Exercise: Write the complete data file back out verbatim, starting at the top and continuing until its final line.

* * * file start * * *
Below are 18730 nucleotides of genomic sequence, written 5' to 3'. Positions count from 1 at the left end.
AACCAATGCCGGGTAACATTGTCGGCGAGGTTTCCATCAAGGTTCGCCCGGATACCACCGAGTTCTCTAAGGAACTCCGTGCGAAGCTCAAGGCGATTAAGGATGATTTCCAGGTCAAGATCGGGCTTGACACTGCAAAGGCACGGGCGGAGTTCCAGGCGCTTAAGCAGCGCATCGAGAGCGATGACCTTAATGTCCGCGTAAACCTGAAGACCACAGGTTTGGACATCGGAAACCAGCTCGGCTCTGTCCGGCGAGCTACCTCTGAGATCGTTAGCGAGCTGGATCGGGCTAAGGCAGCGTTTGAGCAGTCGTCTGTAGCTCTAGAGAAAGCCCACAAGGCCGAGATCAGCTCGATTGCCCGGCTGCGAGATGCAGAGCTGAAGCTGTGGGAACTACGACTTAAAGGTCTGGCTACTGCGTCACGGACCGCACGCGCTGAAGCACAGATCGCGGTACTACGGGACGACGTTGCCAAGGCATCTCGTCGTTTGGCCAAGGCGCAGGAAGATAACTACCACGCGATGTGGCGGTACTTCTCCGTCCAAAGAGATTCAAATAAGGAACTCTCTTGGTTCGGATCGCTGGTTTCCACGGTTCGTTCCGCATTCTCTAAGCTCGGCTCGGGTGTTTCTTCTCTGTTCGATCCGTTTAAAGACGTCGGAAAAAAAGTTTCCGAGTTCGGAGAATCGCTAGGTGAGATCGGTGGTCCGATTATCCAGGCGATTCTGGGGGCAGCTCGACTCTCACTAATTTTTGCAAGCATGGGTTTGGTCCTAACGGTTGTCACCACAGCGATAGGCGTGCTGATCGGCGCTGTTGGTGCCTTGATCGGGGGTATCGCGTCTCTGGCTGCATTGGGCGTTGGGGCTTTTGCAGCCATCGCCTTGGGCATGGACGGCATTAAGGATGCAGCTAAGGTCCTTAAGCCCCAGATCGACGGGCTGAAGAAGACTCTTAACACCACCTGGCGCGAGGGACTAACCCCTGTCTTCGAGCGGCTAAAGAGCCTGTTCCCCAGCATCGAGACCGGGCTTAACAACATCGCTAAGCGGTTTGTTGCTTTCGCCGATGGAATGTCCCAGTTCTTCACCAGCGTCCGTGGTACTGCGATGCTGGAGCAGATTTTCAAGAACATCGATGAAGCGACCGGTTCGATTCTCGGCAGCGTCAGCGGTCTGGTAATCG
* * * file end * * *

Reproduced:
Below are 18730 nucleotides of genomic sequence, written 5' to 3'. Positions count from 1 at the left end.
AACCAATGCCGGGTAACATTGTCGGCGAGGTTTCCATCAAGGTTCGCCCGGATACCACCGAGTTCTCTAAGGAACTCCGTGCGAAGCTCAAGGCGATTAAGGATGATTTCCAGGTCAAGATCGGGCTTGACACTGCAAAGGCACGGGCGGAGTTCCAGGCGCTTAAGCAGCGCATCGAGAGCGATGACCTTAATGTCCGCGTAAACCTGAAGACCACAGGTTTGGACATCGGAAACCAGCTCGGCTCTGTCCGGCGAGCTACCTCTGAGATCGTTAGCGAGCTGGATCGGGCTAAGGCAGCGTTTGAGCAGTCGTCTGTAGCTCTAGAGAAAGCCCACAAGGCCGAGATCAGCTCGATTGCCCGGCTGCGAGATGCAGAGCTGAAGCTGTGGGAACTACGACTTAAAGGTCTGGCTACTGCGTCACGGACCGCACGCGCTGAAGCACAGATCGCGGTACTACGGGACGACGTTGCCAAGGCATCTCGTCGTTTGGCCAAGGCGCAGGAAGATAACTACCACGCGATGTGGCGGTACTTCTCCGTCCAAAGAGATTCAAATAAGGAACTCTCTTGGTTCGGATCGCTGGTTTCCACGGTTCGTTCCGCATTCTCTAAGCTCGGCTCGGGTGTTTCTTCTCTGTTCGATCCGTTTAAAGACGTCGGAAAAAAAGTTTCCGAGTTCGGAGAATCGCTAGGTGAGATCGGTGGTCCGATTATCCAGGCGATTCTGGGGGCAGCTCGACTCTCACTAATTTTTGCAAGCATGGGTTTGGTCCTAACGGTTGTCACCACAGCGATAGGCGTGCTGATCGGCGCTGTTGGTGCCTTGATCGGGGGTATCGCGTCTCTGGCTGCATTGGGCGTTGGGGCTTTTGCAGCCATCGCCTTGGGCATGGACGGCATTAAGGATGCAGCTAAGGTCCTTAAGCCCCAGATCGACGGGCTGAAGAAGACTCTTAACACCACCTGGCGCGAGGGACTAACCCCTGTCTTCGAGCGGCTAAAGAGCCTGTTCCCCAGCATCGAGACCGGGCTTAACAACATCGCTAAGCGGTTTGTTGCTTTCGCCGATGGAATGTCCCAGTTCTTCACCAGCGTCCGTGGTACTGCGATGCTGGAGCAGATTTTCAAGAACATCGATGAAGCGACCGGTTCGATTCTCGGCAGCGTCAGCGGTCTGGTAATCG